A policy control entity 37 may also be provided. The policy control entity 37 may be configured to store required policy information in a database 38 thereof. The network entities may query the policy control entity for various purposes, such as for obtaining information regarding the media policy of a particular user. The policy control entity may be provided by means of a policy decision function (PDF), which is connected to P-CSCF and GGSN.
Although this is not always necessary, the system of
The embodiments are based on the realisation that it might be advantageous if an predefined action can be taken after detection of a breach of media policy. The action is preferably performed in a proxy network element, such as the P-CSCF 35.
The more detailed exemplifying embodiments described below deal with messages, such as SIP responses, containing a session parameter such as an offer that is not in accordance with the operator's media policy stored in the PDF 37, and therefore actions may need to be performed in order to bring the at least one breaching parameter in line with the policy.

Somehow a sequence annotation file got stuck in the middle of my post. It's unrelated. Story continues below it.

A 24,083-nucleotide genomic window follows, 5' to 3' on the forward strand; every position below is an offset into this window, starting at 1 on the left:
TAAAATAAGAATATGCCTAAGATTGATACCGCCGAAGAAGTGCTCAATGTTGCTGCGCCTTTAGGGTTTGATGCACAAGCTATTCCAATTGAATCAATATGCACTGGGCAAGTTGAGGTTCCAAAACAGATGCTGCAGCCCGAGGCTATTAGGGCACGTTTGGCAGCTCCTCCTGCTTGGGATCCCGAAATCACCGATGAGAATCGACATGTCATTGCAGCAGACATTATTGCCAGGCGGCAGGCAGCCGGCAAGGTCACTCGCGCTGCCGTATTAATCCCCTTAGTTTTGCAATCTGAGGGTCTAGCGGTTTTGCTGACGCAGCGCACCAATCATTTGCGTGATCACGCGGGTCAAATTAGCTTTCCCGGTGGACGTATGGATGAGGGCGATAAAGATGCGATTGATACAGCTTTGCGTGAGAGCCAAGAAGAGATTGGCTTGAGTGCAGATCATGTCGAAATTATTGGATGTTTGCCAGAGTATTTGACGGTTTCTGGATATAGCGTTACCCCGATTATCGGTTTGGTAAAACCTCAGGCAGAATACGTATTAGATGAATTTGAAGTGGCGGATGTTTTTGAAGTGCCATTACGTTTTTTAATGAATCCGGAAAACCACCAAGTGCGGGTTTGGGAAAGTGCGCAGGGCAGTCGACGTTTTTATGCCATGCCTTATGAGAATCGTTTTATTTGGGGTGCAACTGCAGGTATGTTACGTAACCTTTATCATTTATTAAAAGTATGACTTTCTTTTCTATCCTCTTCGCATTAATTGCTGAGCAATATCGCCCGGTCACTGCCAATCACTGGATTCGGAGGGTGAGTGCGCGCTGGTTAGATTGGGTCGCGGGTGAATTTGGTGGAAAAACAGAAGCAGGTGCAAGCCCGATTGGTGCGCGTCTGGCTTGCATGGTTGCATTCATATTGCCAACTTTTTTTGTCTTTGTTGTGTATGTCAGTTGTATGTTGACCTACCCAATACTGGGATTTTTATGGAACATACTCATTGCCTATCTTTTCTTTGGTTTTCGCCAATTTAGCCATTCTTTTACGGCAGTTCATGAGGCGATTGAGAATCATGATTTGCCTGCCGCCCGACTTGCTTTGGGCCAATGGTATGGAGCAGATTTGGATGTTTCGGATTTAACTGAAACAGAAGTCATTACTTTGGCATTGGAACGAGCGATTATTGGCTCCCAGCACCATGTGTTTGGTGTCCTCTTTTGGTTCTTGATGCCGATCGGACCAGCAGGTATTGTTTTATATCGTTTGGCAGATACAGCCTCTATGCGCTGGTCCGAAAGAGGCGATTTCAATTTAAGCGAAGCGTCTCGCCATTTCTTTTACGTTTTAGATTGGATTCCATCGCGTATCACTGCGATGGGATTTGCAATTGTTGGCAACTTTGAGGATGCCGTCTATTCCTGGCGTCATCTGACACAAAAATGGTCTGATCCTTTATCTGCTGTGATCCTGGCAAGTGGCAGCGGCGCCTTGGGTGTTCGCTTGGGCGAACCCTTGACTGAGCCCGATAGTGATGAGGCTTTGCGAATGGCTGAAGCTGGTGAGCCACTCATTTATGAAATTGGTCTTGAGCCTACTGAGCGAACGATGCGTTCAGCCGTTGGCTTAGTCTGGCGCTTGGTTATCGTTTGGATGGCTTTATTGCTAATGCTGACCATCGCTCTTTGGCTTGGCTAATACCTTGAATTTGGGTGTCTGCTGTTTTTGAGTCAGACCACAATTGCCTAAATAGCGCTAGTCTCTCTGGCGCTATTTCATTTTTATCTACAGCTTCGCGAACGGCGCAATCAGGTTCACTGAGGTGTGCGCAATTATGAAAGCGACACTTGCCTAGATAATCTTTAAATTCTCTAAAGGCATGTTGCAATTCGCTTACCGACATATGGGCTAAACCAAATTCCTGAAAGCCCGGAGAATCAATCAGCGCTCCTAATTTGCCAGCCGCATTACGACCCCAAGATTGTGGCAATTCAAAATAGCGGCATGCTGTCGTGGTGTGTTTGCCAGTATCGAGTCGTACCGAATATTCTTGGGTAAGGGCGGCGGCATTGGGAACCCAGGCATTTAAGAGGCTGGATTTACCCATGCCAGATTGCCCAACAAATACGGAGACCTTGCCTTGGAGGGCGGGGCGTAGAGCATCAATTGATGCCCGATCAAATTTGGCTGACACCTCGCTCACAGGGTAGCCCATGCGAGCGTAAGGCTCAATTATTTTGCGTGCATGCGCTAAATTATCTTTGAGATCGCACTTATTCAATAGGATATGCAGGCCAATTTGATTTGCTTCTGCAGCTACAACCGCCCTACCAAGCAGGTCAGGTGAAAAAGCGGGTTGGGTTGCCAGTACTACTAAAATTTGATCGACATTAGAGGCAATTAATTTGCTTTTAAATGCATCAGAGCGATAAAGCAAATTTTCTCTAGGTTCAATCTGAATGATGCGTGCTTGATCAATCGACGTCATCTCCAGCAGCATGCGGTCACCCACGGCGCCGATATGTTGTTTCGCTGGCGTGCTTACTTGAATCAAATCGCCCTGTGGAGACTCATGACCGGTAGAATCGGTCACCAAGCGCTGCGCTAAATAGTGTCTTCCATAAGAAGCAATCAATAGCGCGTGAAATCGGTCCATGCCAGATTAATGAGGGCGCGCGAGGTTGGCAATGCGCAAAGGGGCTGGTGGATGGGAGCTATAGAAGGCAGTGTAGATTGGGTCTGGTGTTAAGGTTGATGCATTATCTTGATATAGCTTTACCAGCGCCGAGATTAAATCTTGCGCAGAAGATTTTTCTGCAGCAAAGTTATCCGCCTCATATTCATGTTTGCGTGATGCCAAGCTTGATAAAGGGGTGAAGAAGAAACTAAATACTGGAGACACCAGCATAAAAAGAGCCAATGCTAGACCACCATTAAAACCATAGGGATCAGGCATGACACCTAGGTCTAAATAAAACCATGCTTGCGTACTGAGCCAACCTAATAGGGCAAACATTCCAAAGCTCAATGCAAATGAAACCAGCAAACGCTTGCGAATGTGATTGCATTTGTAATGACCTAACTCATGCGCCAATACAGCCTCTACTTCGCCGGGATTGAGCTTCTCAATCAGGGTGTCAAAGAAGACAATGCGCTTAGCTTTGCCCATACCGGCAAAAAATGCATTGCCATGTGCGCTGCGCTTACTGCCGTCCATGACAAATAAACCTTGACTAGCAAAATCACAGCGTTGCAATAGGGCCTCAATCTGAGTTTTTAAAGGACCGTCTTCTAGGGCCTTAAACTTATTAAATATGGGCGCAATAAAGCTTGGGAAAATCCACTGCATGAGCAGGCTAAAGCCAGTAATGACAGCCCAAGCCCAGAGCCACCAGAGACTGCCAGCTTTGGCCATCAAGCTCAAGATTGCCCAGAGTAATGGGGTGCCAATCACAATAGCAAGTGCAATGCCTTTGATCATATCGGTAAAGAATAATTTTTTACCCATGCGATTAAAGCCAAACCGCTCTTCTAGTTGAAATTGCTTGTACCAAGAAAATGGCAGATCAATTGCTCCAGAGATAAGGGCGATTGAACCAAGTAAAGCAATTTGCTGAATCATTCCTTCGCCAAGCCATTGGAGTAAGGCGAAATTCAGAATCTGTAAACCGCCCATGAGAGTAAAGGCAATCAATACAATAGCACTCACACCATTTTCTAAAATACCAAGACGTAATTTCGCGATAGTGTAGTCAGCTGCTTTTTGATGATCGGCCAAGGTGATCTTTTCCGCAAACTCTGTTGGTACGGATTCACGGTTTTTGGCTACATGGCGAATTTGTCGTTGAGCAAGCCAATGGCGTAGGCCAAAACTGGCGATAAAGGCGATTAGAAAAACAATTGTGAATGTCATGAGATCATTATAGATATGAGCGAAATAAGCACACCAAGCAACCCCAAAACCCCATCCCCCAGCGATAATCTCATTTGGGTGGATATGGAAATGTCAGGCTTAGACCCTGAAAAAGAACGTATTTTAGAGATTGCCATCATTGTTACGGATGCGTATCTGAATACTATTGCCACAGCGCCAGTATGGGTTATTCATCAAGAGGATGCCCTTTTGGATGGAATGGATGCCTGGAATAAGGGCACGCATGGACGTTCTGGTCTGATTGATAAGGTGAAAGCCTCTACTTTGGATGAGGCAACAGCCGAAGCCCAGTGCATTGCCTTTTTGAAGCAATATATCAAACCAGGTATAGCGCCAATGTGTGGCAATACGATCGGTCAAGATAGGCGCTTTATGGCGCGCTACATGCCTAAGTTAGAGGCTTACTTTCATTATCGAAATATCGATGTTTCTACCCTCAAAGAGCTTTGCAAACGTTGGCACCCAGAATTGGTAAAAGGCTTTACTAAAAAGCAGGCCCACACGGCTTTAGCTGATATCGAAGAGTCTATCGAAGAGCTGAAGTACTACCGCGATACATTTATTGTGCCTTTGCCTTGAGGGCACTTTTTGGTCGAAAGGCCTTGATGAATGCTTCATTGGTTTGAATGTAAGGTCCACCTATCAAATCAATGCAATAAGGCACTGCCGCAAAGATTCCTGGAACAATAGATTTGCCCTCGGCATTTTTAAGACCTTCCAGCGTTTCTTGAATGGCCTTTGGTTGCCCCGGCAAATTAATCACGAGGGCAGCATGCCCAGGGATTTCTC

As shown in
If the reduced media is not satisfactory for the parties (in worst case it may occur that in the intersection all media are annulled), they can initiate a new reINVITE. This is possible since the multimedia session is not released by the network.
In accordance with an alternative shown in
The rejection may contain the allowed media policy. This may be provided in accordance with the
A more detailed example for operation of the P-CSCF 35 in accordance with an embodiment will be described next. When the P-CSCF 35 receives an SIP request containing an SDP offer, the P-CSCF may examine the media parameters in the received SDP. If the P-CSCF 35 finds any media parameters which are not allowed on the network, for example because of a local policy, the P-CSCF may return a ‘Not Acceptable Here’ response containing SDP payload. The SDP payload may contain either all the media types, codecs and other SDP parameters which are allowed according to the local policy, or, based on configuration by the operator of the P-CSCF, a subset of these allowed parameters. This subset may depend on the content of the received SIP request.
When the P-CSCF receives a reliable provisional SIP response, such as the SIP 183 message of
When the P-CSCF receives a 2xx final SIP response for an INVITE request in a confirmed dialog, i.e. for a reINVITE, that contains an SDP offer, the P-CSCF may examine the media parameters in the received SDP offer. If the P-CSCF finds media parameters not allowed on the network, for example by local policy, the P-CSCF may intersect the SDP offer with the local policy, as is shown in